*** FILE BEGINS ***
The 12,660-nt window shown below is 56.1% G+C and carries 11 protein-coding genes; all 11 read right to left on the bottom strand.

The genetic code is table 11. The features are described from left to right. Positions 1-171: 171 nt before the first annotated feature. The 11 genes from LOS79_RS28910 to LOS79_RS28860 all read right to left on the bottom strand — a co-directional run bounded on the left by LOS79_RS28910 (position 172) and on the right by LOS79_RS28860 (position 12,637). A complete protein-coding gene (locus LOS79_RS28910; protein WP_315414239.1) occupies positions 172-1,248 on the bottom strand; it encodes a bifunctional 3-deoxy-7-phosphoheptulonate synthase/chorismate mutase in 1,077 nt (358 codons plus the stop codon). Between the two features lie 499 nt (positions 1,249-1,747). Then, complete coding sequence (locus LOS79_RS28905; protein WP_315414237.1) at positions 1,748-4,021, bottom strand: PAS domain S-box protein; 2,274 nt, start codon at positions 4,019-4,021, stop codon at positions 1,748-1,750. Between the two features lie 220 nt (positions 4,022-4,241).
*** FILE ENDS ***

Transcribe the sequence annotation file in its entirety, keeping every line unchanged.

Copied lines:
The 12,660-nt window shown below is 56.1% G+C and carries 11 protein-coding genes; all 11 read right to left on the bottom strand.

The genetic code is table 11. The features are described from left to right. Positions 1-171: 171 nt before the first annotated feature. The 11 genes from LOS79_RS28910 to LOS79_RS28860 all read right to left on the bottom strand — a co-directional run bounded on the left by LOS79_RS28910 (position 172) and on the right by LOS79_RS28860 (position 12,637). A complete protein-coding gene (locus LOS79_RS28910; protein WP_315414239.1) occupies positions 172-1,248 on the bottom strand; it encodes a bifunctional 3-deoxy-7-phosphoheptulonate synthase/chorismate mutase in 1,077 nt (358 codons plus the stop codon). Between the two features lie 499 nt (positions 1,249-1,747). Then, complete coding sequence (locus LOS79_RS28905; protein WP_315414237.1) at positions 1,748-4,021, bottom strand: PAS domain S-box protein; 2,274 nt, start codon at positions 4,019-4,021, stop codon at positions 1,748-1,750. Between the two features lie 220 nt (positions 4,022-4,241).